Tag Archives: social media

Share and share alike: the building block of social strategies.

This came up recently with a client. Although it may seem obvious as I spell it out here, I believe we often lose sight of the fundamental concept that drives social media: people want to share. They share articles, pictures, videos, opinions, ideas, jokes. They share our content and come back for more.

I often hear people talk about how to build audiences without mentioning sharing. Or else they are attempting to make something “viral” without understanding why it would be shared.

More simply:

The magic of sharing is that when it works, it is enormously successful at building audiences. Effective knowledge dissemination builds audiences, and and large audiences facilitate knowledge dissemination.

The point of all this is not only do you have to have something worth sharing, it has to also be easily share-able. Make sure your web site supports your social media efforts.  Just look at TED.com for a fantastic example of content worth sharing, made easy to share.


Facebook’s World Domination

Really, this video (“The world is obsessed with Facebook”) says it all.

#CMOSummit: A Smarter Strategic Marketing Mix

Here is the second of the three sessions I blogged at the CMO Club. This one was a roundtable discussion. This post can also be found on theCMOClub.com.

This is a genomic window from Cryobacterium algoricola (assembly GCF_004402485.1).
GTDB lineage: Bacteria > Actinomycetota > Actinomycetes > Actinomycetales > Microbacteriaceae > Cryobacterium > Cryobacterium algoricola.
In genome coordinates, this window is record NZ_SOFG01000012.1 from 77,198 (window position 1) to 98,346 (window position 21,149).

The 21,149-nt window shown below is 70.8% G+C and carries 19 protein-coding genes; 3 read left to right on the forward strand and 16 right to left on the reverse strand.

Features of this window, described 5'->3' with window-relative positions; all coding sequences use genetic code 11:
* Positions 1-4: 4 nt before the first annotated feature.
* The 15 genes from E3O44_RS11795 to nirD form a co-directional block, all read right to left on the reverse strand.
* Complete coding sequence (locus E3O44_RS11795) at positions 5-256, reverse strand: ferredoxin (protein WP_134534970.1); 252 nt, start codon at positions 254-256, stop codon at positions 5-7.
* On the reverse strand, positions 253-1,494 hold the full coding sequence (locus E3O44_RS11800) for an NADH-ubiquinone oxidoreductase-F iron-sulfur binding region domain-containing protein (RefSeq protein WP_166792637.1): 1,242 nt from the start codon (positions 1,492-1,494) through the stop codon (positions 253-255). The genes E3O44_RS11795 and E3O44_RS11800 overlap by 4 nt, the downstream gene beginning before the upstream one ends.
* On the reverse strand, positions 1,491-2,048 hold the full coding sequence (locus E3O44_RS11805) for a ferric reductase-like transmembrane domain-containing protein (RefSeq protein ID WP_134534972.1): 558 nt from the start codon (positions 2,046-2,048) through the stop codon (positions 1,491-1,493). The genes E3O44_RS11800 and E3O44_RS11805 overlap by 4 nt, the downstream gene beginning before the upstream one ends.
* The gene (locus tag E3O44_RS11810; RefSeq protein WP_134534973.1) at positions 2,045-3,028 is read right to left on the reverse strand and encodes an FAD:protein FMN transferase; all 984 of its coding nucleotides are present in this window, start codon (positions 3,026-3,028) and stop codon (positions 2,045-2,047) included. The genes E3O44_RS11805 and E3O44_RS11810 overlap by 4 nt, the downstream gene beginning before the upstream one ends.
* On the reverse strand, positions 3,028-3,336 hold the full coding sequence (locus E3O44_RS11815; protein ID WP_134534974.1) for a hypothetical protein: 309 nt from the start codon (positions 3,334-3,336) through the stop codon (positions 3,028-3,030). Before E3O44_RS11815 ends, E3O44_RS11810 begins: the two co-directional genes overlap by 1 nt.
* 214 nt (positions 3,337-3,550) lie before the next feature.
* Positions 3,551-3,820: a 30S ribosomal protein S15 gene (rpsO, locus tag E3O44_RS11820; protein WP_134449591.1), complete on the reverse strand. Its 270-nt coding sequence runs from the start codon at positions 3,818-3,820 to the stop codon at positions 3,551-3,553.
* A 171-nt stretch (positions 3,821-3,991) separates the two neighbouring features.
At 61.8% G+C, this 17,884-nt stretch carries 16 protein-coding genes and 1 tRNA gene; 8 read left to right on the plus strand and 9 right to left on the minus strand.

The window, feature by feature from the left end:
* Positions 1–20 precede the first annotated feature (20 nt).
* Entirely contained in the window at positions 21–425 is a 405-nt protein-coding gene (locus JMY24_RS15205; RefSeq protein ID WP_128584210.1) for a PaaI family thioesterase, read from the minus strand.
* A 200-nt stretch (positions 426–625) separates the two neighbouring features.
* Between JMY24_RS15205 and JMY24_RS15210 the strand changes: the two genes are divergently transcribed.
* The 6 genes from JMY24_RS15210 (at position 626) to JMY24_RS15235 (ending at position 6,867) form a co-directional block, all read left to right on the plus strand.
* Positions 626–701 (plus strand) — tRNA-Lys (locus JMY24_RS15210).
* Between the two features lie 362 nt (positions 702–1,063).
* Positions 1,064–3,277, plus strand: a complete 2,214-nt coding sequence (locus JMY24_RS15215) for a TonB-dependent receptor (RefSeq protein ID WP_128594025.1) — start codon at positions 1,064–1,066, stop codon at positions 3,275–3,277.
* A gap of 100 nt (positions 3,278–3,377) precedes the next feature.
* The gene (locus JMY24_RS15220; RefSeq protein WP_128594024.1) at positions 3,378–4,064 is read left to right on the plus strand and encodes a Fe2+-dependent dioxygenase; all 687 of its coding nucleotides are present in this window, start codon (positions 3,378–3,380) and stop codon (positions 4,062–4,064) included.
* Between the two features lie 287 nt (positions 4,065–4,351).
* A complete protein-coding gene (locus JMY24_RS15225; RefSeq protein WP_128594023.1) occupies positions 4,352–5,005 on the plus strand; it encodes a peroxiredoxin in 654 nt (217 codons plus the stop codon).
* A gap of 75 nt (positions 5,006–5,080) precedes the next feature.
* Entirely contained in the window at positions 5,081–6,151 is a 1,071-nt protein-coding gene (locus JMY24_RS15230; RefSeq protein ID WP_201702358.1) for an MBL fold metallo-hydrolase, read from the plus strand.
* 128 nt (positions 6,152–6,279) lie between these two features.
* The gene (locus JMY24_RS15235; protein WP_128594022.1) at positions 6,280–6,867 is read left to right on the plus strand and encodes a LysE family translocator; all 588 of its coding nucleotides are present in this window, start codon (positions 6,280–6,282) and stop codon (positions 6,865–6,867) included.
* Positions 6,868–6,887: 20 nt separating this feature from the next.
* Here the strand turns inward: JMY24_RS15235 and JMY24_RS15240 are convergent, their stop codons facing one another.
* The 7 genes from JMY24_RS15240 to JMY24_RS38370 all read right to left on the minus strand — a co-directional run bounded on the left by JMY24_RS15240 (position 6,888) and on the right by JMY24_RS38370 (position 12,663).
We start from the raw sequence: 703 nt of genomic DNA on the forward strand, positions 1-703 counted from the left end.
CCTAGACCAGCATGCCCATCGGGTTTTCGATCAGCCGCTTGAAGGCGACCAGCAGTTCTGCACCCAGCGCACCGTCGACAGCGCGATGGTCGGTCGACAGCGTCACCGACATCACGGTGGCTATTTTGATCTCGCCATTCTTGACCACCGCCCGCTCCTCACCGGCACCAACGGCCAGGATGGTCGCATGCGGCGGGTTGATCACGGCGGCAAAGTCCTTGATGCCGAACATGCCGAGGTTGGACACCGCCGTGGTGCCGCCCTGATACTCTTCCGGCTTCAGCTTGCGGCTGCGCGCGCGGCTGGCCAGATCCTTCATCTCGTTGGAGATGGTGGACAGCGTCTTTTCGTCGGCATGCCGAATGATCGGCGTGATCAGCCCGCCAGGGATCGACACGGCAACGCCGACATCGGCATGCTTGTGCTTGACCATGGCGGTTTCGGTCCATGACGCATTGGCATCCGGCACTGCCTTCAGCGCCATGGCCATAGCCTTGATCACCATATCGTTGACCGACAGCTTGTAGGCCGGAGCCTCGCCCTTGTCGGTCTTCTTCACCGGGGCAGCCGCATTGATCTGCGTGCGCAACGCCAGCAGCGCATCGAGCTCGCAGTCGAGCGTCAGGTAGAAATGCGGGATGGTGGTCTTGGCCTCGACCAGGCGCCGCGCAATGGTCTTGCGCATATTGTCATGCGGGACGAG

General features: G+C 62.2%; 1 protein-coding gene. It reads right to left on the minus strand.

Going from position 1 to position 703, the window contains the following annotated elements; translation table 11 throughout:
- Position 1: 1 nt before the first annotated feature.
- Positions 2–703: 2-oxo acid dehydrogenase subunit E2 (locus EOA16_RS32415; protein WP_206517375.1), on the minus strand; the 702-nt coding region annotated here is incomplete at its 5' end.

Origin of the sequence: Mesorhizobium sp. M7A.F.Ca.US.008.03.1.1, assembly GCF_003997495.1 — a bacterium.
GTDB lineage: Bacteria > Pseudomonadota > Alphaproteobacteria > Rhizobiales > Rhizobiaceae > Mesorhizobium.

CMO Thought Leadership Roundtable: A Smarter Strategic Marketing Mix — Optimizing Across Digital and Traditional Media

  • Kenya Jackson, VP Marketing, Target
  • Terri Graham, CMO, Jack in the Box
  • David Hudson, CEO, NM Incite

Another title for this session might have been: “How do you best integrate social media into your marketing mix” given how much of the discussion focused on effectively leveraging social media. However we also heard from Target’s Kenya Jackson about their marketing mix, which goes beyond traditional and digital media to include signage and product packaging – and may even include sales associates.

Terri Graham kicked off the conversation with a case study from a cross-platform campaign for Jack in the Box. She credits the success of this campaign to the integration of social media from the outset, as well as the focus on “keeping it real.” They don’t tack social media on at the end; it is part of the plan, and part of the ideas, from the beginning.

David Hudson identified the concern that often holds companies back from leveraging social medial: How do we measure it? It’s clear that this is still an evolving field, although they have been able to demonstrate that exposure to sentiment drives purchases.

Target is looking at their mix (including broadcast, circulars, print, web, signage, packaging) from the customer’s point of view, in order to understand what really brings her into the store. And once she is there, what gets her to purchase? Should different departments within the store be presented differently? This would be a significant shift for the retailer. An interesting question was posed: could the store itself be considered social media?

Kenya Jackson considers their team members to be a “media type” – they are each representing the brand every day. Best Buy’s 3000 employees responding on Twitter are another example of the integration of online and offline branding through employee participation.